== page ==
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To the entertainment industry,
On Wednesday evening, I saw a pair of tweets: one from Tina Boado and another from Roanne Carreon. Their love story made it to Maalala Mo Kaya – a long-running, well-loved evening program narrating the plight of the everyday Filipino. Tackling Tina and Roanne’s story was a landmark for normalizing queer narratives, especially involving a same-sex relationship between two women.
Their dream, however, rapidly devolved into a nightmare – as the star of the episode, Nathalie Hart, expressed her discomfort at playing a lesbian character. In the process of narrating that she was unable to find ease in the same-sex scenes, she (maybe unknowingly) expressed homophobic remarks that countered the same goals of the episode.
Seething, I, an openly gay actor myself, took to Twitter to express my own unfiltered rage. We’ve been long tired of these battles resulting from a lack of queer representation in film and TV. Several of my friends have experienced training for years in the craft, only for doors to be shut in their face because of their sexual orientation, gender identity, and expression (SOGIE).
This wasn’t unique to the Philippines. In 2013, the SAG-AFTRA showed that there are hiring biases for LGBT+ performers. This is mostly due to decreased marketability, homophobic sentiments, and a severe lack of roles for LGBT+ performers. This inhibits LGBT+ performers from disclosing their sexuality.
The reality of the situation is that to be a queer actor in the Philippines is to operate within an environment thriving on internalized homophobia. People give you jobs while openly telling you to suppress your queerness and silence your advocacies, only bothering to celebrate your queerness so far as it leads to function, friendship, and finances.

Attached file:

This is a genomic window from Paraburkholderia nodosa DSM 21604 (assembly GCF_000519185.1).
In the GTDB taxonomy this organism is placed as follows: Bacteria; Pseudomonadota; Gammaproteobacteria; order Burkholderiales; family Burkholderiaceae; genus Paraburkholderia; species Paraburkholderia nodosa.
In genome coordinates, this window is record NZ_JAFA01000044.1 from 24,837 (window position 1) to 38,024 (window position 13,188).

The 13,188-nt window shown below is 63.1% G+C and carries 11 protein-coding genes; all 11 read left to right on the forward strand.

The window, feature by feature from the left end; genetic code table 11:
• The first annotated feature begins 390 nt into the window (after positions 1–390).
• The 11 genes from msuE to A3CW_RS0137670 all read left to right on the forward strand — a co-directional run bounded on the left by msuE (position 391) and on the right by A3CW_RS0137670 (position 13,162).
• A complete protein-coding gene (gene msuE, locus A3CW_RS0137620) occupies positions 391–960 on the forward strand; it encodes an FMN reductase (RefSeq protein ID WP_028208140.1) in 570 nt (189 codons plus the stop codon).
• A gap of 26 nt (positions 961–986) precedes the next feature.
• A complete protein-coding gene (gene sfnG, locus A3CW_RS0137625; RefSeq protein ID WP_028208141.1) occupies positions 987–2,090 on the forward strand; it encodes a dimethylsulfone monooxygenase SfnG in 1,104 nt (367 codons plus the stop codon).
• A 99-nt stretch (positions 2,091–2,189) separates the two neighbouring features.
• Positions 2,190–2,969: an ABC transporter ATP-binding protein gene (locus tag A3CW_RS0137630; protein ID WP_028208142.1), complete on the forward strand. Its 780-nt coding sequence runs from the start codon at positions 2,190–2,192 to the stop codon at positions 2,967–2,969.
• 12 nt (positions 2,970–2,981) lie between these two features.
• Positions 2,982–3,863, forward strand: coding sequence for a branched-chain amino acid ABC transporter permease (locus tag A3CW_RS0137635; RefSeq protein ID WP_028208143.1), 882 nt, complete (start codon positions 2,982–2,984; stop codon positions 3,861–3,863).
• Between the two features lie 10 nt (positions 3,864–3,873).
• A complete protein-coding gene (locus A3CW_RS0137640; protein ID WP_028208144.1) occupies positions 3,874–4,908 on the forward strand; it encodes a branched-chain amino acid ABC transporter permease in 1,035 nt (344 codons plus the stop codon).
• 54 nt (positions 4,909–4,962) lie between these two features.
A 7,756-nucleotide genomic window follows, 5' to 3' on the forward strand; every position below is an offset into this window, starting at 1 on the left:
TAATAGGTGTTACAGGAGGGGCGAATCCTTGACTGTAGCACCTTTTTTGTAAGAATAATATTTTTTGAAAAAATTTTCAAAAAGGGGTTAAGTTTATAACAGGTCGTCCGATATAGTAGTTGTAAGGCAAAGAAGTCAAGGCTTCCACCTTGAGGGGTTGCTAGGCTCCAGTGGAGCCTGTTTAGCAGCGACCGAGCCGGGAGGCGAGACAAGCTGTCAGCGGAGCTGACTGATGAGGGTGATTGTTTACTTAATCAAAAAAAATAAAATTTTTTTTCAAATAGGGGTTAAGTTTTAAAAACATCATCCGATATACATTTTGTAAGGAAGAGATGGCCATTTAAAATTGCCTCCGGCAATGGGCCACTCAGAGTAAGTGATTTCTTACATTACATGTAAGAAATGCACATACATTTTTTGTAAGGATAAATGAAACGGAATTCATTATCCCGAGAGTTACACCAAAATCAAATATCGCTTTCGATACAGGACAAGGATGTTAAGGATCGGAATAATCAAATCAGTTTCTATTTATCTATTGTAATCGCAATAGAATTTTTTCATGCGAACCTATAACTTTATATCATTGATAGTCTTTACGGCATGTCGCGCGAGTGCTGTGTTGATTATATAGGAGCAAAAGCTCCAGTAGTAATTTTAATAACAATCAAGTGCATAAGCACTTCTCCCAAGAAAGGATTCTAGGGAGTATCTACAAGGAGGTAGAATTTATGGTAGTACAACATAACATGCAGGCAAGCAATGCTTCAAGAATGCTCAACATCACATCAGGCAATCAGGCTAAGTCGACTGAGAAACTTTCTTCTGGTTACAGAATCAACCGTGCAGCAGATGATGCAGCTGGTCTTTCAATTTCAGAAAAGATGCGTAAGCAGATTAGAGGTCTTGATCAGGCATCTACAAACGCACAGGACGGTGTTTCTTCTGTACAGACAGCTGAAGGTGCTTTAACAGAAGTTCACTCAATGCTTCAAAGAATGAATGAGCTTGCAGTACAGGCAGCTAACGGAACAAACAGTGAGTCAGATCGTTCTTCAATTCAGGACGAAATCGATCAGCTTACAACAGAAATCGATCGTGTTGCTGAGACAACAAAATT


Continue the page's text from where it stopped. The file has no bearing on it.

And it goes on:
While there was support for this statement, I was subsequently called untalented by people behind anonymous accounts (Note: How hypocritical?). They argued that workshops were not a guarantee of talent, telling me the same thing my inner saboteur does: “Maybe you’re just not good enough.”
Pushing past these initial feelings of offense, it was true: workshops do not guarantee excellence. I pushed aside these judgments made by strangers on the interweb, who knew nothing about my performance history or acclaims because it was more important to highlight what these implicitly say: since you’re not in the “mainstream,” you must not be “talented enough.”
Herein lies the problem.
Dozens of Filipino actors get into the entertainment industry without being initially good at their craft (and without being transparent with their politics). They enter the machine ready to be celebrities, not artists — with nice smiles and clear skin, without a clue about who they are as artists. They’re lauded for their “potential” but learn to be talented somewhere along the way.
They’re put into acting workshops, dance classes, and singing lessons to get them ready for their variety show performances. It doesn’t matter how good the turnout becomes because people have decided before they’ve even proven it that they’re worth the investment.
The luxury of talent development does not seem to be available to members of the LGBTQIA+ community. It seems that queer actors (and artists, in general) have to be all these things before they enter the system; the barrier to entry is inhibited intrinsically by our SOGIE. But not only do we need to be multitalented, but we also need to be advocates of the queer community who are willing to navigate the patriarchal system, no matter how badly it harms us.
Why is it that I have to prove to the world that I am talented, but my straight counterparts don’t?
We must face that we don’t hold cis-het actors against these same unrealistic standards. They are endlessly forgivable, and this extends even outside of acting as a discipline. We forget that actors are only the face, and there are countless other body parts in the entertainment industry at play.